Protect The Consumer Watchdog

by Barbara Nevins Taylor

Sometimes you have to stand up for the people who stand up for you and this seems like one of those times. The Consumer Financial Protection Bureau (CFPB) needs our help.  The Obama administration created the bureau after the 2008 financial collapse and gave it the mission of making sure that financial institutions including banks, lenders, credit reporting bureaus and debt collectors treat consumers fairly.

Sounds like a no-brainer, a good thing especially since it investigated big banks like Wells Fargo, which made up fake accounts for consumers and charged them for it. As a result of that investigation, Wells Fargo paid more than $185 million dollars in fines and penalties. 

When Chase sold consumer debt that had already been paid and then used illegal robo-signing to make it seem as consumers owed, the CFPB investigated and fined the bank more than $215 million in 2015. It also ordered Chase to refund more than $309 million for illegal credit card practices in 2013.  

The bureau also rewrote mortgage lending rules so that banks won’t lend to people who can’t afford to pay their loans. That was a key problem that led to the financial crisis.

It also got the major credit reporting bureaus to become slightly more responsive when people dispute errors on the reports. The situation still is not perfect. And credit reporting agencies remain the most complained-about companies on the CFPB list.

The bureau also continues to go after unscrupulous debt collectors, credit repair companies, auto title lenders, pawnbrokers and credit unions that defraud consumers.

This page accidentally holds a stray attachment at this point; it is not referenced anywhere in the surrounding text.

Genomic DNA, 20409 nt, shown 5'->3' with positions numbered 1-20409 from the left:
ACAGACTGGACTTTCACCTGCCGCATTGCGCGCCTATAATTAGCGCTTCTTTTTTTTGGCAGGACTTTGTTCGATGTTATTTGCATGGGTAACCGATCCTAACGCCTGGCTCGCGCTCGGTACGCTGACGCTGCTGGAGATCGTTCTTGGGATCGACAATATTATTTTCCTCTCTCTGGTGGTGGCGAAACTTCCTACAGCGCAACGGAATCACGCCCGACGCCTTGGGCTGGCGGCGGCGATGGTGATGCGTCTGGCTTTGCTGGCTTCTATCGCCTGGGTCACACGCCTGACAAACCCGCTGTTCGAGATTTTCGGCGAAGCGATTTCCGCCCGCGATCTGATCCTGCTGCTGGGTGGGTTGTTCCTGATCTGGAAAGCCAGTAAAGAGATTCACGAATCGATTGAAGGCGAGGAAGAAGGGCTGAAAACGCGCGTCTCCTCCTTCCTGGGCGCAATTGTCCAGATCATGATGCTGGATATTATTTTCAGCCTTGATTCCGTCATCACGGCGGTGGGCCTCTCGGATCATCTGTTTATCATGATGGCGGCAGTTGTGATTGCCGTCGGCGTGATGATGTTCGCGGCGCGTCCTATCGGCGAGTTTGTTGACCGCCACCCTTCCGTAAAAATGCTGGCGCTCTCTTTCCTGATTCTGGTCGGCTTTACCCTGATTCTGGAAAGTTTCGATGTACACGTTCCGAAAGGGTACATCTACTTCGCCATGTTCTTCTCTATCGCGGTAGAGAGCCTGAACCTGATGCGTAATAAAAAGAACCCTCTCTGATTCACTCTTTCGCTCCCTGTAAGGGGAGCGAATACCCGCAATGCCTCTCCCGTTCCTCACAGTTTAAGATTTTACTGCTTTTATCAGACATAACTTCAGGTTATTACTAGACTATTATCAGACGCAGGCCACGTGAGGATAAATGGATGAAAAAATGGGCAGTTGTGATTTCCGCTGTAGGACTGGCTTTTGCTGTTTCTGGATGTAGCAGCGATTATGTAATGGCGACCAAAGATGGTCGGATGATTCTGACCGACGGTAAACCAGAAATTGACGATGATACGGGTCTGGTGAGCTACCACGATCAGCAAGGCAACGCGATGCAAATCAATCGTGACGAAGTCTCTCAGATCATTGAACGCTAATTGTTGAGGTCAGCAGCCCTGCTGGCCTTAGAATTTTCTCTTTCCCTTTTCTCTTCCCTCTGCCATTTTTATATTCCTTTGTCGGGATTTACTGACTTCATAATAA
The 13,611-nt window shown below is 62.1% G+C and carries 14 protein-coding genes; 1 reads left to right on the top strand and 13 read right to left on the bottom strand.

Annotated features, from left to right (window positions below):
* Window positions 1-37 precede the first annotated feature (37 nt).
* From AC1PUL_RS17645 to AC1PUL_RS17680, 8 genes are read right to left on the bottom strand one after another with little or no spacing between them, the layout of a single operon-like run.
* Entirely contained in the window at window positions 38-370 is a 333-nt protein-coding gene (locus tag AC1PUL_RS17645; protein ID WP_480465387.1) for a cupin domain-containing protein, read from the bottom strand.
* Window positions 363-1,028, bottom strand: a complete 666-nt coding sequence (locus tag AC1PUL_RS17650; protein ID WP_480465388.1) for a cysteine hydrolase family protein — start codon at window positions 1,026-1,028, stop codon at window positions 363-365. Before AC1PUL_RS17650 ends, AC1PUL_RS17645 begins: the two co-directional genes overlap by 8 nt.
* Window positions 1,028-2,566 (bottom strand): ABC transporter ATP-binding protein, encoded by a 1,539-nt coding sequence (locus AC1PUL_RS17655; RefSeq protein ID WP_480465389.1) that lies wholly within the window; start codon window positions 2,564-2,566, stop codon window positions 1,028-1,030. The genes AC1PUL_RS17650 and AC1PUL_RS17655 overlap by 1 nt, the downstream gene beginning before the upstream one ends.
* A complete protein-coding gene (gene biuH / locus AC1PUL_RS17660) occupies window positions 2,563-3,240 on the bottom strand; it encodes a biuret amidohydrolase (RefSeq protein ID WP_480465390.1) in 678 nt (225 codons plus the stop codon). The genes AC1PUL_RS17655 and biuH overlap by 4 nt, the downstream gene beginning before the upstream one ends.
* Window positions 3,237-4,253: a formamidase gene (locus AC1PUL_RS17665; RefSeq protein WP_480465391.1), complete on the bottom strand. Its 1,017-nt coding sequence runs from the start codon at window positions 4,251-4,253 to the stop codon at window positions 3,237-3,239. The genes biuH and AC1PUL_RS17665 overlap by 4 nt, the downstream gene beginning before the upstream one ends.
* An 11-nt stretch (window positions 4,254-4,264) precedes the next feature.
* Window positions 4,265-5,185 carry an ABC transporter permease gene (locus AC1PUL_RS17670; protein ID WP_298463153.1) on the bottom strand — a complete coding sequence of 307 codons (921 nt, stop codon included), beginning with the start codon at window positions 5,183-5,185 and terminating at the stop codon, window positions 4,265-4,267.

The bureau plans a new rule governing payday lending and launched an investigation into pension advance schemes that catapult many deeper into debt. 

Since its creation the bureau has retrieved $11.7 billion in refunds for consumers and fines against companies that cheated them. Twenty-seven million consumers benefited directly.  The CFPB also listened to more than one million consumer complaints and responded trying to help.

So what’s bad here? Very little for consumers, but members of Congress think differently. The same people we elect to make laws to protect Americans, at least the current crop, favor fewer regulations that protect consumers.

What’s At Stake

Right now the bureau is led by a director appointed by the President. But Republicans in Congress think a commission should guide it and that would dilute its power.

richard-cordray

The director of the CFPB, Richard Cordray, may run for governor of Ohio and he’ll probably step down. But his replacement could have a significant impact and guide the agency to help consumers in the same way that he has. 

Take Action

So if you care about protecting consumers, why not let your Congressperson, or Senator know that the bureau matters? You can find your Congressperson here: http://www.house.gov/htbin/findrep

You can find your Senator here: http://www.senate.gov/senators/contact/

Submit a complaint to the CFPB 

If you want to submit a complaint to the CFPB, you can do that here: http://www.consumerfinance.gov/complaint/.

 

Published by

Barbara Nevins Taylor

As the winner of 22 Emmy Awards and a slew of journalism honors and awards, I created ConsumerMojo.com to give you the straight story about complicated stuff. Tell us what you want to know and we'll get you the answers.